SQL Azure Talk @ Orange County SQL User Group

Last night I spoke to Orange County SQL user group on SQL Azure, Microsoft’s cloud based relational database. SQL Azure, dubbed as re-launch of SQL Data Services (SDS) (and later SQL Services) is a cloud-based service from Microsoft offering data storage capabilities for Azure Services Platform. In the talk I discussed the challenges of putting a relational database in the cloud and Microsoft’s adaption to user feedback that they wanted SQL server in the cloud and not a schema-less entity-attribute value tables as offered by other vendors and previously was the main focus of SDS. Azure team changed course for a better customer targeted implementation catering to the relational cloud even though conventional wisdom states that relational databases aren’t as scalable as the schemaless Entity-Attribute-Value (EAV) tables used by Amazon SimpleDB, and Google’s BigTable and the App Engine’s data store.

Slides SQL Azure Presentation.pptx and code sample Connectivity.rar

Not surprisingly, a lot of focus during these talks are put on short-comings of the SQL Azure instead of the wonderful capabilities it offer. Being a VLDB aficionado, I found the attempt of putting the relational database in the cloud quite heroic to be honest. Like any v1 product, there are certain limitations but again IMHO, community needs to understand the large scale distributed database implementation issues and therefore comparing it against SQL 2008 on premise is not really an apple to apple comparison.

Along with slides and code samples, I demonstrated the connectivity from SSMS (workaround for connecting with SQL Server Management Studio), discussed SQL Azure Pricing and SQL Azure SLA (Service Level Agreement) for which “Monthly Availability” of 99.9% with a 9.99 fee, is pretty awesome.

  • Web Edition:  Up to 1 GB relational database = $9.99 / month
  • Business Edition:  Up to 10 GB relational database = $99.99 / month
  • Bandwidth = $0.10 in / $0.15 out / GB

The new and improved control panel allows to do simple tasks such as firewall IP additions, connection strings and database provisioning quite easy.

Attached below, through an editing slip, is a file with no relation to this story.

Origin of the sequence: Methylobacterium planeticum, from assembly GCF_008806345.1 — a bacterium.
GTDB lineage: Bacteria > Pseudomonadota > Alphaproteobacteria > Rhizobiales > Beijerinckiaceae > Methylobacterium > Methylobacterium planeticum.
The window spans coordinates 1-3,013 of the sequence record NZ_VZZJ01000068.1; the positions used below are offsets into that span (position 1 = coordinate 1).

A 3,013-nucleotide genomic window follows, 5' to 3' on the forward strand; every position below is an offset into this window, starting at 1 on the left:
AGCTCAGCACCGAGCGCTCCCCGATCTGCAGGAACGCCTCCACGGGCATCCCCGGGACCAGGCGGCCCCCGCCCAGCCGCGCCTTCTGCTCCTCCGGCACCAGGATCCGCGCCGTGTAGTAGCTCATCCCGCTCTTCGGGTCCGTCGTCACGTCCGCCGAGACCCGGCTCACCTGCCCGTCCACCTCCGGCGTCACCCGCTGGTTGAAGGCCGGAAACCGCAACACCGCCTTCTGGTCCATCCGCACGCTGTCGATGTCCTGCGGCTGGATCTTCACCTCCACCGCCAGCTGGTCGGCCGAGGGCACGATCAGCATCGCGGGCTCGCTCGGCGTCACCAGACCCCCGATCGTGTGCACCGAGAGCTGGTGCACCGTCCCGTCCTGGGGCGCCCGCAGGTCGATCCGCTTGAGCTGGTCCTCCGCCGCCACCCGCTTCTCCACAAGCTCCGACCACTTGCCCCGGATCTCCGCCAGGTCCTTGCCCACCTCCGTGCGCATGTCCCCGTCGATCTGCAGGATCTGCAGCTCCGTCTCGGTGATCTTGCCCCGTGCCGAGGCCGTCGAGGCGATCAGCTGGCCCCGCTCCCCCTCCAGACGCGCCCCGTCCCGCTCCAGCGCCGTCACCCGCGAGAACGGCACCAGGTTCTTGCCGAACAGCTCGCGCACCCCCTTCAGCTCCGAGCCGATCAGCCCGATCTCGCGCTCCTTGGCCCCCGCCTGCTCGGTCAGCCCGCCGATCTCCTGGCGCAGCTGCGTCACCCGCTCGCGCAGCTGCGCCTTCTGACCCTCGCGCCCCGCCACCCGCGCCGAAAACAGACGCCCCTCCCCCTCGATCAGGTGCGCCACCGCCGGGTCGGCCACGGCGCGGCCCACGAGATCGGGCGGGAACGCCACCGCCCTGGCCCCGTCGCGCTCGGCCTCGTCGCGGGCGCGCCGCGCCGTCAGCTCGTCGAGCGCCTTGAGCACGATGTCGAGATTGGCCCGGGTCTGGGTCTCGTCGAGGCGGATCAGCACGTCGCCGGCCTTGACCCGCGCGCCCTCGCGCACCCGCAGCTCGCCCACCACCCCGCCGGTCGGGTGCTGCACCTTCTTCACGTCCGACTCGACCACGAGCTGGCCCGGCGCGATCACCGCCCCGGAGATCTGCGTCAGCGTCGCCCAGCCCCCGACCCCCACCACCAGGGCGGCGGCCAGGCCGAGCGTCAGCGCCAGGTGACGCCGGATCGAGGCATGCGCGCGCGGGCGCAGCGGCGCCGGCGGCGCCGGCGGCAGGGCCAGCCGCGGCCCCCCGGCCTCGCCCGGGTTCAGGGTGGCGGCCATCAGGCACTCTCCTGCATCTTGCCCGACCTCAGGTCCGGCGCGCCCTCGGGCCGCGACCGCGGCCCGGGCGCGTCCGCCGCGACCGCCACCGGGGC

When connecting to SQL Azure, please ensure that your firewall settings (as shown below) includes the IP range you are trying to connect from.


Feedback from Attendees (in the order of strong opinions)

·        Connectivity with SSMS needs to be fixed ASAP to avoid the workarounds

·        10GB is too small and makes the v1 not enterprise ready.

·        Error log un-availability in V1 could be a deal breaker for some DBA’s.

·        SQL Agent Support is an absolute must have from a DR and on-premise replica standpoint.

·        Programmatic way of finding the size of database

·        Linked Server Support is really important.

·        CLR Support is needed for a lot of practical purposes.

·        SQL Profiler support should be there.

The slides, code samples and links from the talk are as follows.

·        SQL Azure Home

·        SQL Azure, Let’s get started - Lynn Langit

·        SQL Azure Training Kit

·        SQL Azure Explorer Add-in

·        SQL Azure Migration Wizard v1.9

·        SQL Azure Explorer on Channel 9

·        David Yack on Starting with SQL Azure

·        geekSpeak: REST and the Windows Azure Services Platform with Adnan Masood

·        Getting Started with SQL Azure | David Gristwood | Channel 9

·        Hands on with SQL Azure (CTP 2) | David Gristwood | Channel 9

·        Billing system testing behind Microsoft's SQL Azure outage this week

·        Amazon Attempts to Preempt PDC 2009 Release of SQL Azure with MySQL 5.1 Relational Database Service

·        SQL Data Services Abandons REST for TDS API and Knocks My Socks Off

·        Frequently asked Questions about SQL Azure

·        Stephen Forte`s Blog - Building a RESTful application with SQL Azure

·        SQL Pass Summit on Azure

·        Project Rivera, Windows Azure Code samples

PS. Conveniently Amazon attempts to Preempt PDC 2009 Release of SQL Azure with MySQL 5.1 Relational Database Service Amazon Relational Database Service (Amazon RDS) Beta, announced on 10/27/2009, which delivers pre-configured MySQL 5.1 instances with up to 68 GB of memory and 26 ECUs (8 virtual cores with 3.25 ECUs each) servicing up to 1 TB of data storage